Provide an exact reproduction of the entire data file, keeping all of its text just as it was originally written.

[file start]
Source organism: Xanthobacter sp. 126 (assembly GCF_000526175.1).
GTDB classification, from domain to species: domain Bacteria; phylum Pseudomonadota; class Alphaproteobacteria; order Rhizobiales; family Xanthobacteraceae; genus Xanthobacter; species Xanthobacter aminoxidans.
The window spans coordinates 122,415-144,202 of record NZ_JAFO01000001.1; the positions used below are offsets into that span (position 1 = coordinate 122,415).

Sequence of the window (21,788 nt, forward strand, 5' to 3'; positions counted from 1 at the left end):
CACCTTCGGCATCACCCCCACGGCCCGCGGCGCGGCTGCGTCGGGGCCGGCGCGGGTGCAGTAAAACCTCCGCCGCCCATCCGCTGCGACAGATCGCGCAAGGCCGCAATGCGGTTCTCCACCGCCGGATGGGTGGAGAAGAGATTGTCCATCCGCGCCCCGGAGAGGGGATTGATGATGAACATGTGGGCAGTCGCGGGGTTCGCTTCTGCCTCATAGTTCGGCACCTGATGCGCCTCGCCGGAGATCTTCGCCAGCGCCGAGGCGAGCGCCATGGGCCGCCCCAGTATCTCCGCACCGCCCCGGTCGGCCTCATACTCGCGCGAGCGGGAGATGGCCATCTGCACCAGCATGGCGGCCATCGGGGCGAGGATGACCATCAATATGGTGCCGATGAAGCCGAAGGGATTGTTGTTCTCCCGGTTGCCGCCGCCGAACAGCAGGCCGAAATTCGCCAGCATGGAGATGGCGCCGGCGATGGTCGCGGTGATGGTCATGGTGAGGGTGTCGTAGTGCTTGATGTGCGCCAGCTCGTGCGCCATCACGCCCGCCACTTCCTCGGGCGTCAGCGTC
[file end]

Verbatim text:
Source organism: Xanthobacter sp. 126 (assembly GCF_000526175.1).
GTDB classification, from domain to species: domain Bacteria; phylum Pseudomonadota; class Alphaproteobacteria; order Rhizobiales; family Xanthobacteraceae; genus Xanthobacter; species Xanthobacter aminoxidans.
The window spans coordinates 122,415-144,202 of record NZ_JAFO01000001.1; the positions used below are offsets into that span (position 1 = coordinate 122,415).

Sequence of the window (21,788 nt, forward strand, 5' to 3'; positions counted from 1 at the left end):
CACCTTCGGCATCACCCCCACGGCCCGCGGCGCGGCTGCGTCGGGGCCGGCGCGGGTGCAGTAAAACCTCCGCCGCCCATCCGCTGCGACAGATCGCGCAAGGCCGCAATGCGGTTCTCCACCGCCGGATGGGTGGAGAAGAGATTGTCCATCCGCGCCCCGGAGAGGGGATTGATGATGAACATGTGGGCAGTCGCGGGGTTCGCTTCTGCCTCATAGTTCGGCACCTGATGCGCCTCGCCGGAGATCTTCGCCAGCGCCGAGGCGAGCGCCATGGGCCGCCCCAGTATCTCCGCACCGCCCCGGTCGGCCTCATACTCGCGCGAGCGGGAGATGGCCATCTGCACCAGCATGGCGGCCATCGGGGCGAGGATGACCATCAATATGGTGCCGATGAAGCCGAAGGGATTGTTGTTCTCCCGGTTGCCGCCGCCGAACAGCAGGCCGAAATTCGCCAGCATGGAGATGGCGCCGGCGATGGTCGCGGTGATGGTCATGGTGAGGGTGTCGTAGTGCTTGATGTGCGCCAGCTCGTGCGCCATCACGCCCGCCACTTCCTCGGGCGTCAGCGTC